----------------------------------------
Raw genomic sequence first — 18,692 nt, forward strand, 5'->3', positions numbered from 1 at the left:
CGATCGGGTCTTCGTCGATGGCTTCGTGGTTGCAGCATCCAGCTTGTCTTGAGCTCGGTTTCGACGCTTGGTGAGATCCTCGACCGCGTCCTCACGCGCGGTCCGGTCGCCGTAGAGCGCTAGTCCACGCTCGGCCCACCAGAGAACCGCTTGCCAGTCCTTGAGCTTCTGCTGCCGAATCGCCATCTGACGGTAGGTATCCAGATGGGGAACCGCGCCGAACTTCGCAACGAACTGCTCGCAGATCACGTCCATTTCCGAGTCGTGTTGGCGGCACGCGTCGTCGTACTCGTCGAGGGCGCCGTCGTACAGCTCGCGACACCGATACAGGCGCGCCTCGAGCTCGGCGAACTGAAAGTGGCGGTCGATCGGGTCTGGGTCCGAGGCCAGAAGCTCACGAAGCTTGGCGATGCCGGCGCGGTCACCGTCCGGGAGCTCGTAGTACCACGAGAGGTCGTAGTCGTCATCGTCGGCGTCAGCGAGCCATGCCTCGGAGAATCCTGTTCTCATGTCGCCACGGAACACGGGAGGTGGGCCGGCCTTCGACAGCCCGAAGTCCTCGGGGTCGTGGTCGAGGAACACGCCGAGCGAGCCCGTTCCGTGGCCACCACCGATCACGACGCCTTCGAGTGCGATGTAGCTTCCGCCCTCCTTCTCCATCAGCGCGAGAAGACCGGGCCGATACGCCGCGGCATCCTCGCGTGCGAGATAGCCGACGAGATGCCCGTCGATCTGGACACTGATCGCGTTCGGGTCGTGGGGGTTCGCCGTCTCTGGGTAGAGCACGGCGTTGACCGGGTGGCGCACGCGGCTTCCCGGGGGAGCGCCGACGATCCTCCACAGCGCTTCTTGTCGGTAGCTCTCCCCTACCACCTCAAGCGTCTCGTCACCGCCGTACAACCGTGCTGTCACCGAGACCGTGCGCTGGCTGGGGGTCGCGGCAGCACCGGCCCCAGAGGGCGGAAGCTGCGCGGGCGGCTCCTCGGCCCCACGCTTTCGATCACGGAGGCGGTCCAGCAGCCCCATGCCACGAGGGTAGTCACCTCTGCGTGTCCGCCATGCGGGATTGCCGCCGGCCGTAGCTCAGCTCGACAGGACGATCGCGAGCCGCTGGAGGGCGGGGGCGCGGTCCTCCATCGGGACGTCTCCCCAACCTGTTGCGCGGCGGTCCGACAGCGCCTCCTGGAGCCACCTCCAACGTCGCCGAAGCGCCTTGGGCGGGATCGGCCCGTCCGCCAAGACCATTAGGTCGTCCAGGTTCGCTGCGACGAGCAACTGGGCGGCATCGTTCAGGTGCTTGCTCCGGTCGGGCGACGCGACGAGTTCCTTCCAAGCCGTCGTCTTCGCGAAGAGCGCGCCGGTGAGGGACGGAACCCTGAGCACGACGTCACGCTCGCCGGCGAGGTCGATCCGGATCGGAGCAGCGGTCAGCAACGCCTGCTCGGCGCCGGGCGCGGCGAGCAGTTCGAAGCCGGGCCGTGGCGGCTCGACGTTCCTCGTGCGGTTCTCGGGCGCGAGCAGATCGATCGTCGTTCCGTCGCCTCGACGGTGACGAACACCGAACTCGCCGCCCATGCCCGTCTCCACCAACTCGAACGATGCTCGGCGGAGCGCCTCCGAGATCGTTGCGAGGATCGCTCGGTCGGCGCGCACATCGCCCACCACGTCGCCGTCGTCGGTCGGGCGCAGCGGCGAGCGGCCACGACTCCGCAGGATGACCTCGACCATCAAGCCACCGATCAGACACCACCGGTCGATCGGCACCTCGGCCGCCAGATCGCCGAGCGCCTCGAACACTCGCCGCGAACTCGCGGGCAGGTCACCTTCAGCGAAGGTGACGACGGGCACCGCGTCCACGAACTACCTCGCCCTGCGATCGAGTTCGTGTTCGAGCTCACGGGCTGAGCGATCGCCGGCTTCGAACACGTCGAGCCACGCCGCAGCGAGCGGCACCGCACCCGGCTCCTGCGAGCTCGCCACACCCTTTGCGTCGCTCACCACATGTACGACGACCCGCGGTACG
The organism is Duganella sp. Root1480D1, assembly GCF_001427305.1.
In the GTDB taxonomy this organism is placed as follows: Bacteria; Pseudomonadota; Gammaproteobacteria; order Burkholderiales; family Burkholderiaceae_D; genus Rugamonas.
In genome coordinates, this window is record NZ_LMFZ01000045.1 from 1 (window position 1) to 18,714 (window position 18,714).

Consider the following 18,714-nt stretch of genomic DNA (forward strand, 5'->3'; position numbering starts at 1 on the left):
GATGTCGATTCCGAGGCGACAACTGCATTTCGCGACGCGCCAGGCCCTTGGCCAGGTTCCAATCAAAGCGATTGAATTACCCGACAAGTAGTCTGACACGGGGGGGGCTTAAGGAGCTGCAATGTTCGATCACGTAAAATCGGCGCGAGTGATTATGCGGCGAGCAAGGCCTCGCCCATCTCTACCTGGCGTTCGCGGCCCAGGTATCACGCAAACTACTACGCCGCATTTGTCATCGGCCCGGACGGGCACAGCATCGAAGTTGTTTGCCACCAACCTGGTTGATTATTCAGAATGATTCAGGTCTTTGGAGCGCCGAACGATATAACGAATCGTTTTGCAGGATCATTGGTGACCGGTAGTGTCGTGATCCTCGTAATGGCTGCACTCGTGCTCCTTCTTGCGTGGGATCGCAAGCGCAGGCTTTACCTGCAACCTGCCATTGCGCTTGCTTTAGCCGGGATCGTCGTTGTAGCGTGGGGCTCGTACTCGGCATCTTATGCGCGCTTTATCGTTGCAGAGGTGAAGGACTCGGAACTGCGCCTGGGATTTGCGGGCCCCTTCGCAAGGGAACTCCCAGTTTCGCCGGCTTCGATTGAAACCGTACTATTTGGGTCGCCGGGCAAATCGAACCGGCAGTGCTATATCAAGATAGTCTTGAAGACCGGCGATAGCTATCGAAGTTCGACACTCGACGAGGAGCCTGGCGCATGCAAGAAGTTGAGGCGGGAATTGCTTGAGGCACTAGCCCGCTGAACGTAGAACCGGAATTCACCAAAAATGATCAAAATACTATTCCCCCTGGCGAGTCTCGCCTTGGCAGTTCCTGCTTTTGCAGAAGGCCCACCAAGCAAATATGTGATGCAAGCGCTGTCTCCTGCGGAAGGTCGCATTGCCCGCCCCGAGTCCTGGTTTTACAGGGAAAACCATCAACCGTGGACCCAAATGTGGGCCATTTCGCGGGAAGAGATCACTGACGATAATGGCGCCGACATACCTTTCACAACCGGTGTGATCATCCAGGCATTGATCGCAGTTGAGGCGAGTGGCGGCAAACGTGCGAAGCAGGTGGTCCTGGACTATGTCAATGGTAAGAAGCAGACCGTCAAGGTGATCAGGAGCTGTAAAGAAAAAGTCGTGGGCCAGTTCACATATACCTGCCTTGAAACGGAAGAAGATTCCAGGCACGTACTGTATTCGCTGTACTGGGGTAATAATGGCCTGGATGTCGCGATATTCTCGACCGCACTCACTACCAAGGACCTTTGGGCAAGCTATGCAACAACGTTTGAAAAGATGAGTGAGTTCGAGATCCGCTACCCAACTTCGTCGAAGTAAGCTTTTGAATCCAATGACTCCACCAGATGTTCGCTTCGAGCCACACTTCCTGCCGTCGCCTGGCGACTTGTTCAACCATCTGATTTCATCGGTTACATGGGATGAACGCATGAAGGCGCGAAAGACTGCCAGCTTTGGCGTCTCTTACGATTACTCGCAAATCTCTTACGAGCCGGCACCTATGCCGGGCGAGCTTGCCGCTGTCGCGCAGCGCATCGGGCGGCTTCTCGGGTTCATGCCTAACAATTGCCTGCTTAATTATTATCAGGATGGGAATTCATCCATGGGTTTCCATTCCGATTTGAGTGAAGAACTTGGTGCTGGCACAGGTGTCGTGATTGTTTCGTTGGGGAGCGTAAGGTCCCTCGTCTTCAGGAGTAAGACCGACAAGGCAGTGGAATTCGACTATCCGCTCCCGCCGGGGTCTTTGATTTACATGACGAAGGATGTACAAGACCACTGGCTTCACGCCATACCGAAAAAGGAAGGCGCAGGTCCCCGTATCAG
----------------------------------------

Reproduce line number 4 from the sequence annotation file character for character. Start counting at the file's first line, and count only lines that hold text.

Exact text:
In the GTDB taxonomy this organism is placed as follows: Bacteria; Pseudomonadota; Gammaproteobacteria; order Burkholderiales; family Burkholderiaceae_D; genus Rugamonas.